Groups of Tippie College of Business students help Washington, Muscatine develop brands
Wednesday, February 19, 2014

University of Iowa marketing students are using their newfound expertise to help a pair of eastern Iowa towns build their economies by attracting new employers and new residents.

The undergraduate students are marketing majors in the Tippie College of Business who are participating in the Marketing Institute, a program that operates like a consulting firm of sorts, to give students the opportunity to help local businesses and organizations strengthen their operations.

Peggy Stover
Peggy Stover

“The students focus on the many aspects of marketing, particularly developing critical thinking and problem solving skills,” says Peggy E. Stover, a lecturer on the marketing faculty and director of the Marketing Institute. “Teams of four students each work like a high performance consulting team and translate their research and findings into ideas and recommendations for the client. As students come to discover, working on field projects with real clients is but a few steps away from an actual professional career.”

This year, two of the teams are working on economic development projects in Muscatine and Washington. In Muscatine, students are helping local development officials on a new branding project designed to persuade more of the professionals who work in Muscatine to live there, too. More than 60 percent of Muscatine’s workforce lives more than 20 miles away from the city—with many of them commuting as much as 45 minutes a day one way—and local officials would like more of them to live in Muscatine.

“They want to know what these young professionals are looking for in a community and what it would take for them to relocate to Muscatine,” says Kaileigh Ceurvorst, a student in the Marketing Institute.

The students on the Muscatine project are talking with employees of major companies in town who commute from Davenport, Bettendorf, and Iowa City to find out why they are willing to drive so far to work everyday. They sent selected employees a survey in the fall that generated more than 400 responses, and will conduct focus groups this spring, with a final report presented to the Muscatine Mayor’s Community Improvement Team in April.

“The U of I team has been excellent to work with,” says Greg Jenkins, of the Greater Muscatine Chamber of Commerce and Industry. “They put together a project plan from which to work, they have followed it, and they are working very hard to bring to bear their talents and skills to provide an end product they can be proud of and we can use.”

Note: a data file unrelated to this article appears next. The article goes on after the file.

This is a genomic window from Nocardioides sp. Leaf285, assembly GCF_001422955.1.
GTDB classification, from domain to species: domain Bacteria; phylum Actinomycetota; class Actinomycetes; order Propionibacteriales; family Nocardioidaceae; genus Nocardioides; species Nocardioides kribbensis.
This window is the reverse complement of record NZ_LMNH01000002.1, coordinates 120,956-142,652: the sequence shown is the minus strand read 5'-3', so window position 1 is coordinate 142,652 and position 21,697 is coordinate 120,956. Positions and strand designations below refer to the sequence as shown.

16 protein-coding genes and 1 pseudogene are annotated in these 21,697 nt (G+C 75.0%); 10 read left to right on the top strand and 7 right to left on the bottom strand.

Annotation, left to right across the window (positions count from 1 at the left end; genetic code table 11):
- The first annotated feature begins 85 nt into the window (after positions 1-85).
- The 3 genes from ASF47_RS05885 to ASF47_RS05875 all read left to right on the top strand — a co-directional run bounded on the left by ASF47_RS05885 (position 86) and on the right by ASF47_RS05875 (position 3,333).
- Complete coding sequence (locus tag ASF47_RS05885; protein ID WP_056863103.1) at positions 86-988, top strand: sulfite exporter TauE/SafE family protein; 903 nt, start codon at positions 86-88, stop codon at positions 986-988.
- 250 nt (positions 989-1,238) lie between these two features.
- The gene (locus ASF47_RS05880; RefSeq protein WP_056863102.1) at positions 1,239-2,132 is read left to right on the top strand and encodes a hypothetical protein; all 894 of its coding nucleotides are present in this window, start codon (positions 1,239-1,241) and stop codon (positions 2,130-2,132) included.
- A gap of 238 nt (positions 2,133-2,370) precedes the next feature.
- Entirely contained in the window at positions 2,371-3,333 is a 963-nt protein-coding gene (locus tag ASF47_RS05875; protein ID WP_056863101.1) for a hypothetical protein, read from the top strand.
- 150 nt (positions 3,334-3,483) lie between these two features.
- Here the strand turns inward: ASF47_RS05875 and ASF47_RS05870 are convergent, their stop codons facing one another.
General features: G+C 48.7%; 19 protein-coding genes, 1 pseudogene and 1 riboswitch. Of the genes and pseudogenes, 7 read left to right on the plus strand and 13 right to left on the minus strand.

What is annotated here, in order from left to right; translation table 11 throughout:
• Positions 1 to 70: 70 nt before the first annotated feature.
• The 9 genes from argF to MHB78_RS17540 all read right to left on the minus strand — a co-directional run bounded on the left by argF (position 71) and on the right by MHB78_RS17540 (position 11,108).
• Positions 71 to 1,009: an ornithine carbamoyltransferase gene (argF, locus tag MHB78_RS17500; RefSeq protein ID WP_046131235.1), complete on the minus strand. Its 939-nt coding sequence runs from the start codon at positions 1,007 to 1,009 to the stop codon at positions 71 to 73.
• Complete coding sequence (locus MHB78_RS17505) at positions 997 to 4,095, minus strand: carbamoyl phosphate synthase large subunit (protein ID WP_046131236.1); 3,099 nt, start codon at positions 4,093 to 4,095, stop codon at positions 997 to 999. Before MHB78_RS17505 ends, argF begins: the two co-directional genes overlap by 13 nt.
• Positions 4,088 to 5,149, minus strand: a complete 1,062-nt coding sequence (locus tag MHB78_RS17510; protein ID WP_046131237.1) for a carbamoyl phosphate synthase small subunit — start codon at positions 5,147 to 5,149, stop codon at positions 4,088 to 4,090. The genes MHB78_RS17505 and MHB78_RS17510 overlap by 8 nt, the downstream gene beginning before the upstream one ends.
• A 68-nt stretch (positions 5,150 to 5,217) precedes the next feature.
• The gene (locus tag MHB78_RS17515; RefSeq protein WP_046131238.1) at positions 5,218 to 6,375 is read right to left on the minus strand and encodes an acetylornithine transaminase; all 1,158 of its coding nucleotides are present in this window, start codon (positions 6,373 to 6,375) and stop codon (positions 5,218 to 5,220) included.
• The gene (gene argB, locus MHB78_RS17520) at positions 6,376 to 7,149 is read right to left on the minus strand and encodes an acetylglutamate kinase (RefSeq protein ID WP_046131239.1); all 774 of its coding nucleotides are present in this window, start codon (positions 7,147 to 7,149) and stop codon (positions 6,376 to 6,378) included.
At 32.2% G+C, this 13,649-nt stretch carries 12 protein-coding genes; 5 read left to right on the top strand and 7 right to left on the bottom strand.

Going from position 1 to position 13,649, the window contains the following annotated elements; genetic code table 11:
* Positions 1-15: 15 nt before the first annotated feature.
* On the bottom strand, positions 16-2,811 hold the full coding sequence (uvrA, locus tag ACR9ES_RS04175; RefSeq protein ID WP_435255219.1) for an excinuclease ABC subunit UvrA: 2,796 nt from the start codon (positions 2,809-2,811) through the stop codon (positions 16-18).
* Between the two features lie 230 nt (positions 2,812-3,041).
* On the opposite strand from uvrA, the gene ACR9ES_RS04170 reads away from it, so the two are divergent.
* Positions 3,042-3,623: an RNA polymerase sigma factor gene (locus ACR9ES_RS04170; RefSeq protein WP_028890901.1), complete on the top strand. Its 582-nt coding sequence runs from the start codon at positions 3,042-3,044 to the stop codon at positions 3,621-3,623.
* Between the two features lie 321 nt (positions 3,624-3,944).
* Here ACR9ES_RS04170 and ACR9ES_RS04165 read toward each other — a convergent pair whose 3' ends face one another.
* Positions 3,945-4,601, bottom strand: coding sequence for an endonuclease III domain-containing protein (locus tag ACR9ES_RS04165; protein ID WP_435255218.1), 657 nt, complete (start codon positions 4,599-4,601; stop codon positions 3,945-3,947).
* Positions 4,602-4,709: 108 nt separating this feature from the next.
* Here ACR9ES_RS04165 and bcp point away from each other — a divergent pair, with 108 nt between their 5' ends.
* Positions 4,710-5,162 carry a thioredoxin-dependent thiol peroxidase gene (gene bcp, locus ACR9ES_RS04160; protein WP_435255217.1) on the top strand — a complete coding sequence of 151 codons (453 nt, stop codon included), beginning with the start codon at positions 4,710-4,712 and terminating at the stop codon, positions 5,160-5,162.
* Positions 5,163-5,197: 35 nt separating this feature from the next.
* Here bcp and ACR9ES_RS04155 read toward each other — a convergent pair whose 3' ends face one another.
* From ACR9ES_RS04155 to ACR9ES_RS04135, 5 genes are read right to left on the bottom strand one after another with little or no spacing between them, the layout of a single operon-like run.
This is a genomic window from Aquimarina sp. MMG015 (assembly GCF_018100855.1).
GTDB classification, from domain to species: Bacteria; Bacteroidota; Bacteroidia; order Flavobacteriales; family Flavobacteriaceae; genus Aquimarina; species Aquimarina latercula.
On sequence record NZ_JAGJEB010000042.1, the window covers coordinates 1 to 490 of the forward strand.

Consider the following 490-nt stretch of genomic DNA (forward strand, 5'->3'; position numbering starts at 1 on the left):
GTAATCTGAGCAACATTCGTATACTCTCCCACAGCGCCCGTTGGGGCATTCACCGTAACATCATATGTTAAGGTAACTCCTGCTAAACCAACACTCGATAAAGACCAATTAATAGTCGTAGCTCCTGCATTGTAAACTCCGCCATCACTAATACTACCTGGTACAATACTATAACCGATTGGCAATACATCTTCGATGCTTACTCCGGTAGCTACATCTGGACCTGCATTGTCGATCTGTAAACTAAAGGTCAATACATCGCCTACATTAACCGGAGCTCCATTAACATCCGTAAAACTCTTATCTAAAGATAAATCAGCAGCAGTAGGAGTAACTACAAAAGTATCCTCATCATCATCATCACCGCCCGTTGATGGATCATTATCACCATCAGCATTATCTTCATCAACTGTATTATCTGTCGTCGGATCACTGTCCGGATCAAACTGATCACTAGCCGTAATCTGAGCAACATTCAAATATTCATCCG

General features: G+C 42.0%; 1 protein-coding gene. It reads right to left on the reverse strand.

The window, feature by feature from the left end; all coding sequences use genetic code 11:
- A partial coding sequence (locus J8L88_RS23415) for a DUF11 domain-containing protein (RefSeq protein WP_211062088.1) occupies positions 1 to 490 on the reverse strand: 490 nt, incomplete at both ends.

Bre Tobin, another student on the Muscatine project, says the research so far shows city’s current brand identity—“The Pearl of the Mississippi”—has little resonance with young people. She says the brand was developed to reflect the fact that pearl button manufacturing from oysters harvested from the Mississippi River was once one of the biggest industries in the city. But the industry died many decades ago with the oyster population, so the brand means little to people who don’t remember it.

“Older populations are attached to it, but it doesn’t appeal to younger professionals,” says Tobin.

Meanwhile, in Washington, the Marketing Institute students are working as part of a broader program involving the UI’s Iowa Initiative for Sustainable Communities that addresses various social, cultural, environment, and educational priorities in Washington. The students focus is on developing a new brand campaign for the Washington Chamber of Commerce. They mailed surveys, talked with residents, looked at branding campaigns of similar cities, and developed several taglines for chamber officials to consider. In addition, the students will provide ideas to articulate the new brand strategy across multiple platforms including marketing collateral material, social media, website, and traditional advertising.

They will also present their findings at the end of the spring semester.

“Working with a real client has been a great experience, and it’s shown how to implement what we’ve learned in the classroom,” says Dylan Diewold, one of the Marketing Institute students on the Washington team. “It makes more sense when you’re actually out there and doing the work.”